a one-of-a-kind prototype colorway of Cherry Tree Hill Supersock (currently in the sale section)!
To enter this contest, simply answer the following question in the comments section below before 6am tomorrow:
How much time a week do you think you spend knitting? Would you like to spend more time? Or do you think you spend the perfect amount of time knitting?
In a regular week, I knit up to 20 hours a week. This is usually at night or sometimes when James is napping and I'm watching TV or something from Netflix. But if the store is crazy busy, like the past month, I could knit as little as 2 hours a week. Since becoming a mom, I don't have the big chunks of time that I used to on weekends to just sit and knit all day. I used to really enjoy doing that, and now looking back I wish I would have realized how luxurious that was and remembered that feeling so I could draw from it during busy weeks. Knitting is my most important form of relaxation, so it's ironic that during the busy time when I could especially benefit from it, I absolutely can't do it.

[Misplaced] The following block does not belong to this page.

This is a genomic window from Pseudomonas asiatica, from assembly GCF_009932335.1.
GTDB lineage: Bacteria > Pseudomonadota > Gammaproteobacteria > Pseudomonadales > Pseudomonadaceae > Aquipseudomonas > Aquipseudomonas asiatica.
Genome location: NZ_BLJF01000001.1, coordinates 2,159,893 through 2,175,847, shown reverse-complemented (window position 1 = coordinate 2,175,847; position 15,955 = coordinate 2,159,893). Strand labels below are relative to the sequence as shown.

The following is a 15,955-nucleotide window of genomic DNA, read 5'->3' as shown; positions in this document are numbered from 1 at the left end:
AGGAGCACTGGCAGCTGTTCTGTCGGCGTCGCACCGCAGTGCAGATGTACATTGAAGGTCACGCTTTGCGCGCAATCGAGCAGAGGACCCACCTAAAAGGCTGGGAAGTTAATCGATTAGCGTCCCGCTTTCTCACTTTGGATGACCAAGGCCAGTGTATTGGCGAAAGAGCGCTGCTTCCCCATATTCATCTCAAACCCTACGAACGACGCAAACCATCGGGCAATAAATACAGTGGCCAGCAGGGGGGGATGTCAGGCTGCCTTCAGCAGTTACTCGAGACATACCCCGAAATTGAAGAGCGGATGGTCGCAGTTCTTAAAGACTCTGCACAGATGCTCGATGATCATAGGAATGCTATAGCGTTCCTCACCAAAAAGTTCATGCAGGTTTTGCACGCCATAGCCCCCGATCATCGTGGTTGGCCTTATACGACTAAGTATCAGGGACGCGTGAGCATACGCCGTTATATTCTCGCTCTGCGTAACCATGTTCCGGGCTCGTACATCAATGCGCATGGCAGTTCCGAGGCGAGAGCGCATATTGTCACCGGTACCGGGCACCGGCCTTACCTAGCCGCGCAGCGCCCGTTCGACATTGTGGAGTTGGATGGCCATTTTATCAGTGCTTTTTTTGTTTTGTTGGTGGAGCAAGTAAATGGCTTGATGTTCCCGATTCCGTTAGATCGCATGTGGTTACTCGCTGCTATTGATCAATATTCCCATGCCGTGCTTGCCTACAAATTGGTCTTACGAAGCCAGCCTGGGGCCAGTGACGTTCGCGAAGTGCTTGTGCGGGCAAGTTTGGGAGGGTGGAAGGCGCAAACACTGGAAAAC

I've heard non-knitters balk at the cost of a skein of yarn and wonder why one would knit socks when you can simply pick up a bag of them at the local big box store for so much cheaper. For those non-knitters, I compare knitting to their hobby of choice or to going out to a movie. A movie is about $9 for 2 hours of entertainment. But if it takes me 16 hours to knit a pair of socks, and I can get an superbly hand dyed skein of merino/nylon Denali for $18.50, that's only $1.15 an hour, versus $4.50 an hour for watching a movie. And after knitting the socks, I not only have something to show for it, but feel good about doing it.
I think that's why socks are the perfect project for me. I can finish them in a couple weeks time, even if I don't have tons of time to knit. And I feel an almost immediate sense of accomplishment. I'm not a fan of seaming and finishing work, so I don't have to think about that when finishing a pair of socks. Instead, I can just slip them on, or put them away for later gifting. It's really satisfying to have that sense of accomplishment, isn't it?